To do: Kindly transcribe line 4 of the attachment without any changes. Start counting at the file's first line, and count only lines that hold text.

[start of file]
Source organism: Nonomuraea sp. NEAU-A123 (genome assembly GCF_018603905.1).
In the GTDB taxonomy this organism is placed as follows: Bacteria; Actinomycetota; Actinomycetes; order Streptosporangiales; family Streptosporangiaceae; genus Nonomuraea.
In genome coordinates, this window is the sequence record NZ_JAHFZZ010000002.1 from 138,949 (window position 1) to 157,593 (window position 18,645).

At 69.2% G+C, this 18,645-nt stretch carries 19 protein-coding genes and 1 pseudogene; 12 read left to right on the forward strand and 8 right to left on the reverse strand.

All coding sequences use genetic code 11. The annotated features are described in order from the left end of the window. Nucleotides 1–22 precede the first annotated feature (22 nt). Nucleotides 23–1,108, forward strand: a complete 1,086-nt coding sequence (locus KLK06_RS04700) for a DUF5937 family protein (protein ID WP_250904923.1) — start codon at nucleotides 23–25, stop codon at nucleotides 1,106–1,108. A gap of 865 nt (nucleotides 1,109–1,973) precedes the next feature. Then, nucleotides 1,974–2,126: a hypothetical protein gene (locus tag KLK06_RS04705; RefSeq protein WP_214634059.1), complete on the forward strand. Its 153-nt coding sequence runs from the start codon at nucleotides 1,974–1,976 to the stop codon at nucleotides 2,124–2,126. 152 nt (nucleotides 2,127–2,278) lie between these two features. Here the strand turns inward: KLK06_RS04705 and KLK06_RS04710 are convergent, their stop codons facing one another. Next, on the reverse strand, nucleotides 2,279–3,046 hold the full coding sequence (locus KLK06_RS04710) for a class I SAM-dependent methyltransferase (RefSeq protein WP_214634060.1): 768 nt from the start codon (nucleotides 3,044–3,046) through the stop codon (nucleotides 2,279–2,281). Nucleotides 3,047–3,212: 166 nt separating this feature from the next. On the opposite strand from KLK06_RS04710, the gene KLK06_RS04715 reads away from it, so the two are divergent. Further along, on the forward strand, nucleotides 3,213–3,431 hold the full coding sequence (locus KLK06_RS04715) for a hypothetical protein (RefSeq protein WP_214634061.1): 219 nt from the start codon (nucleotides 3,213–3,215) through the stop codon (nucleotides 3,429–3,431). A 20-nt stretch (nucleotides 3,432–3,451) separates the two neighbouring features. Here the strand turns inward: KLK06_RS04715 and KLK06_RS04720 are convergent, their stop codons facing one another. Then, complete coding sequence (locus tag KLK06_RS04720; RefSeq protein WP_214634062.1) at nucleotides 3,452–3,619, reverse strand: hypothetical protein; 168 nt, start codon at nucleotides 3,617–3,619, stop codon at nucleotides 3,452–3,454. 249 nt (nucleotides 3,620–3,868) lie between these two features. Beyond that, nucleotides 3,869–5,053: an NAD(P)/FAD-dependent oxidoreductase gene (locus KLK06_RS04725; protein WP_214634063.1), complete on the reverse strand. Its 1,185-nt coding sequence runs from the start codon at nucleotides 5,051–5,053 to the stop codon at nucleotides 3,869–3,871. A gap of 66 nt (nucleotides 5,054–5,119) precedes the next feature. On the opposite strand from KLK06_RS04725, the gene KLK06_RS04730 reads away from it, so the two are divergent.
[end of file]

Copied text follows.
At 69.2% G+C, this 18,645-nt stretch carries 19 protein-coding genes and 1 pseudogene; 12 read left to right on the forward strand and 8 right to left on the reverse strand.